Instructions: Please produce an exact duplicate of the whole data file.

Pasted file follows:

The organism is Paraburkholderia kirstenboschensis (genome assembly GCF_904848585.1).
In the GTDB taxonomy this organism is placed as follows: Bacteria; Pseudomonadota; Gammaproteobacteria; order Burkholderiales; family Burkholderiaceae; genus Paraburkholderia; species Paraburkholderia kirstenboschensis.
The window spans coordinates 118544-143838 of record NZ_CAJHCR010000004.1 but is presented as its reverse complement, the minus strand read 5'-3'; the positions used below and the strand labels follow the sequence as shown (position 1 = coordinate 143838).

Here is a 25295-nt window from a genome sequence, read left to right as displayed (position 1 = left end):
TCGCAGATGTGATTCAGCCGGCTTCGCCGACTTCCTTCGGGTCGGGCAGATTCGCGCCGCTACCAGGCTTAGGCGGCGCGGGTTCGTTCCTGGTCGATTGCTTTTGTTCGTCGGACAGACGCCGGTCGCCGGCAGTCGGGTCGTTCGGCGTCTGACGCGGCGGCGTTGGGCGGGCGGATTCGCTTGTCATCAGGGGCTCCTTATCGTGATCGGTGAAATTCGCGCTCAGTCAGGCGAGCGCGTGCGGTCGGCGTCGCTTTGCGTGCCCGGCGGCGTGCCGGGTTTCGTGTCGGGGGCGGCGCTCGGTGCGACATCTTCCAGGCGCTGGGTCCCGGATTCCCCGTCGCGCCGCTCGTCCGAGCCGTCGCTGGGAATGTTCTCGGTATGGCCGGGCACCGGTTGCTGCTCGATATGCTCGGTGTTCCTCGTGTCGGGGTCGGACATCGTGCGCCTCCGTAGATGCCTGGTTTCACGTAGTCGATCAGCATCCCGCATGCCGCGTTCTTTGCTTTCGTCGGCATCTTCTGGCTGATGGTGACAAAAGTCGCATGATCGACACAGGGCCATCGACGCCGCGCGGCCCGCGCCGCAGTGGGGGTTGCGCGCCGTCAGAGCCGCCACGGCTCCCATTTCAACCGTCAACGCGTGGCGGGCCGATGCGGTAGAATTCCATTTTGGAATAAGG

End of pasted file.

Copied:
The organism is Paraburkholderia kirstenboschensis (genome assembly GCF_904848585.1).
In the GTDB taxonomy this organism is placed as follows: Bacteria; Pseudomonadota; Gammaproteobacteria; order Burkholderiales; family Burkholderiaceae; genus Paraburkholderia; species Paraburkholderia kirstenboschensis.
The window spans coordinates 118544-143838 of record NZ_CAJHCR010000004.1 but is presented as its reverse complement, the minus strand read 5'-3'; the positions used below and the strand labels follow the sequence as shown (position 1 = coordinate 143838).

Here is a 25295-nt window from a genome sequence, read left to right as displayed (position 1 = left end):
TCGCAGATGTGATTCAGCCGGCTTCGCCGACTTCCTTCGGGTCGGGCAGATTCGCGCCGCTACCAGGCTTAGGCGGCGCGGGTTCGTTCCTGGTCGATTGCTTTTGTTCGTCGGACAGACGCCGGTCGCCGGCAGTCGGGTCGTTCGGCGTCTGACGCGGCGGCGTTGGGCGGGCGGATTCGCTTGTCATCAGGGGCTCCTTATCGTGATCGGTGAAATTCGCGCTCAGTCAGGCGAGCGCGTGCGGTCGGCGTCGCTTTGCGTGCCCGGCGGCGTGCCGGGTTTCGTGTCGGGGGCGGCGCTCGGTGCGACATCTTCCAGGCGCTGGGTCCCGGATTCCCCGTCGCGCCGCTCGTCCGAGCCGTCGCTGGGAATGTTCTCGGTATGGCCGGGCACCGGTTGCTGCTCGATATGCTCGGTGTTCCTCGTGTCGGGGTCGGACATCGTGCGCCTCCGTAGATGCCTGGTTTCACGTAGTCGATCAGCATCCCGCATGCCGCGTTCTTTGCTTTCGTCGGCATCTTCTGGCTGATGGTGACAAAAGTCGCATGATCGACACAGGGCCATCGACGCCGCGCGGCCCGCGCCGCAGTGGGGGTTGCGCGCCGTCAGAGCCGCCACGGCTCCCATTTCAACCGTCAACGCGTGGCGGGCCGATGCGGTAGAATTCCATTTTGGAATAAGG